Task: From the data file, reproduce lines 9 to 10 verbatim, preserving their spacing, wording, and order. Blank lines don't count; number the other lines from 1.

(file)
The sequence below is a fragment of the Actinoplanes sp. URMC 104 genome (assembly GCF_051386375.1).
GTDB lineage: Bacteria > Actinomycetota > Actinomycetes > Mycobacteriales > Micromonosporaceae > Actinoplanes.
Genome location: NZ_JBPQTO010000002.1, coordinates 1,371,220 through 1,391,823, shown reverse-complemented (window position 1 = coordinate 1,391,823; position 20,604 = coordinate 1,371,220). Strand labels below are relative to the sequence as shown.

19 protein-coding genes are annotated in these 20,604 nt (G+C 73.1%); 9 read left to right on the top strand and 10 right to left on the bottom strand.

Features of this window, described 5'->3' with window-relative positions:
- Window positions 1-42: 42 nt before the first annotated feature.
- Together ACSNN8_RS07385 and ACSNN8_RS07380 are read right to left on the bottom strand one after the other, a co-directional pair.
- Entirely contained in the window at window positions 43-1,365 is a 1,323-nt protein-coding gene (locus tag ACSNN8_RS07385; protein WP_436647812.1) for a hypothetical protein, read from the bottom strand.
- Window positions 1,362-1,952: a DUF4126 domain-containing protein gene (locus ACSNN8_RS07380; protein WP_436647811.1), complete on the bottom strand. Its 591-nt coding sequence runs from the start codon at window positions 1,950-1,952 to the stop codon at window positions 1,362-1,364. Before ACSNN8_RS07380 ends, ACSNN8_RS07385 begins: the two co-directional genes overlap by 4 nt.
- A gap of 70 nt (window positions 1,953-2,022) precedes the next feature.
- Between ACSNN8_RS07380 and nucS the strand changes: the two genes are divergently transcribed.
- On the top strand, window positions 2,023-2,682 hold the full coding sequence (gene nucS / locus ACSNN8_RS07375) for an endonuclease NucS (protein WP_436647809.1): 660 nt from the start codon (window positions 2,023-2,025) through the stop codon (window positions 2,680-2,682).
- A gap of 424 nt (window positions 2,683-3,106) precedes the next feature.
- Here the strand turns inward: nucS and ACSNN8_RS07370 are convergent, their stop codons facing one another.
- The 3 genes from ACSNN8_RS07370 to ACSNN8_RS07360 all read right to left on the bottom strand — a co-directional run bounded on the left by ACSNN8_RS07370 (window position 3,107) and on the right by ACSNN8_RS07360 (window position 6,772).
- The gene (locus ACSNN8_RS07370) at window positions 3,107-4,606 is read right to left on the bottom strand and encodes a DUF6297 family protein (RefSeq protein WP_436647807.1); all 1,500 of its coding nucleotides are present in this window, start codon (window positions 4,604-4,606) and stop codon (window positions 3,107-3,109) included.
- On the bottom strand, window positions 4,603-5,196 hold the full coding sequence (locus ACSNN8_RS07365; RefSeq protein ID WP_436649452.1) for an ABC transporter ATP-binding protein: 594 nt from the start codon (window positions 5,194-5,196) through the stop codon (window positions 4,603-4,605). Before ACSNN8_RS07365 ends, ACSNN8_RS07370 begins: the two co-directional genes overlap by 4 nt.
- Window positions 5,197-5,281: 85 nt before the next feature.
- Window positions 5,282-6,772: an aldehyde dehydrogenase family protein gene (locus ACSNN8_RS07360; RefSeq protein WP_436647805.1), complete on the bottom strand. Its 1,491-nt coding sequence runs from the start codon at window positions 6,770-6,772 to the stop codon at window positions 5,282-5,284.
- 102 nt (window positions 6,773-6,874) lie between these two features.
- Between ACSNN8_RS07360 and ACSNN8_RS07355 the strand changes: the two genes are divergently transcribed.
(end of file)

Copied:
- Window positions 1,362-1,952: a DUF4126 domain-containing protein gene (locus ACSNN8_RS07380; protein WP_436647811.1), complete on the bottom strand. Its 591-nt coding sequence runs from the start codon at window positions 1,950-1,952 to the stop codon at window positions 1,362-1,364. Before ACSNN8_RS07380 ends, ACSNN8_RS07385 begins: the two co-directional genes overlap by 4 nt.
- A gap of 70 nt (window positions 1,953-2,022) precedes the next feature.